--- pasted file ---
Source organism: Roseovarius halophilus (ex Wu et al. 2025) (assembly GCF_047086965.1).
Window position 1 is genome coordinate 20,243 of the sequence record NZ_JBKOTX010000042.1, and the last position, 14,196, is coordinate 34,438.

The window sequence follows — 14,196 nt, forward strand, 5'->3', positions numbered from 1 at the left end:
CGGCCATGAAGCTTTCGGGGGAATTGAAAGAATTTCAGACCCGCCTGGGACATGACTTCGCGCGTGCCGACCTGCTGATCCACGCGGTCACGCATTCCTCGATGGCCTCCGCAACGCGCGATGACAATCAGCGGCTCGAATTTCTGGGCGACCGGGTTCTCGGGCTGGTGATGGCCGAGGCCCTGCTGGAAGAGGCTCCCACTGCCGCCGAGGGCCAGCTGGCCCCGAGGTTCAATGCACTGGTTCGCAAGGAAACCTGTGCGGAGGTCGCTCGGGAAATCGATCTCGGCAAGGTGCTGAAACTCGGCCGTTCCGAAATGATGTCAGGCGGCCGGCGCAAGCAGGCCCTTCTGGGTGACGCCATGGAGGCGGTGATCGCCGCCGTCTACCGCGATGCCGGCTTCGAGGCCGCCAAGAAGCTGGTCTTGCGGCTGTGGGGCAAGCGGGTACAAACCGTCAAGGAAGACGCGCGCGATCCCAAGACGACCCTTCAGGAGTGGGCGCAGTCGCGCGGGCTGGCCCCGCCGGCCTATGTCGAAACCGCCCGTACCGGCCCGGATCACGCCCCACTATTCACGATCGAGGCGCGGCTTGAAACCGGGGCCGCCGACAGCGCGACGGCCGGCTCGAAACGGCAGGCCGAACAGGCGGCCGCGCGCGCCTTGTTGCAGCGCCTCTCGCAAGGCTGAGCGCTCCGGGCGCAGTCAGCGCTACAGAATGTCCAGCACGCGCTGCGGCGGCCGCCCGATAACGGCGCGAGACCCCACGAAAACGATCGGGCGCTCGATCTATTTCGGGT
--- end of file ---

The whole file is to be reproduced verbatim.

Source organism: Roseovarius halophilus (ex Wu et al. 2025) (assembly GCF_047086965.1).
Window position 1 is genome coordinate 20,243 of the sequence record NZ_JBKOTX010000042.1, and the last position, 14,196, is coordinate 34,438.

The window sequence follows — 14,196 nt, forward strand, 5'->3', positions numbered from 1 at the left end:
CGGCCATGAAGCTTTCGGGGGAATTGAAAGAATTTCAGACCCGCCTGGGACATGACTTCGCGCGTGCCGACCTGCTGATCCACGCGGTCACGCATTCCTCGATGGCCTCCGCAACGCGCGATGACAATCAGCGGCTCGAATTTCTGGGCGACCGGGTTCTCGGGCTGGTGATGGCCGAGGCCCTGCTGGAAGAGGCTCCCACTGCCGCCGAGGGCCAGCTGGCCCCGAGGTTCAATGCACTGGTTCGCAAGGAAACCTGTGCGGAGGTCGCTCGGGAAATCGATCTCGGCAAGGTGCTGAAACTCGGCCGTTCCGAAATGATGTCAGGCGGCCGGCGCAAGCAGGCCCTTCTGGGTGACGCCATGGAGGCGGTGATCGCCGCCGTCTACCGCGATGCCGGCTTCGAGGCCGCCAAGAAGCTGGTCTTGCGGCTGTGGGGCAAGCGGGTACAAACCGTCAAGGAAGACGCGCGCGATCCCAAGACGACCCTTCAGGAGTGGGCGCAGTCGCGCGGGCTGGCCCCGCCGGCCTATGTCGAAACCGCCCGTACCGGCCCGGATCACGCCCCACTATTCACGATCGAGGCGCGGCTTGAAACCGGGGCCGCCGACAGCGCGACGGCCGGCTCGAAACGGCAGGCCGAACAGGCGGCCGCGCGCGCCTTGTTGCAGCGCCTCTCGCAAGGCTGAGCGCTCCGGGCGCAGTCAGCGCTACAGAATGTCCAGCACGCGCTGCGGCGGCCGCCCGATAACGGCGCGAGACCCCACGAAAACGATCGGGCGCTCGATCTATTTCGGGT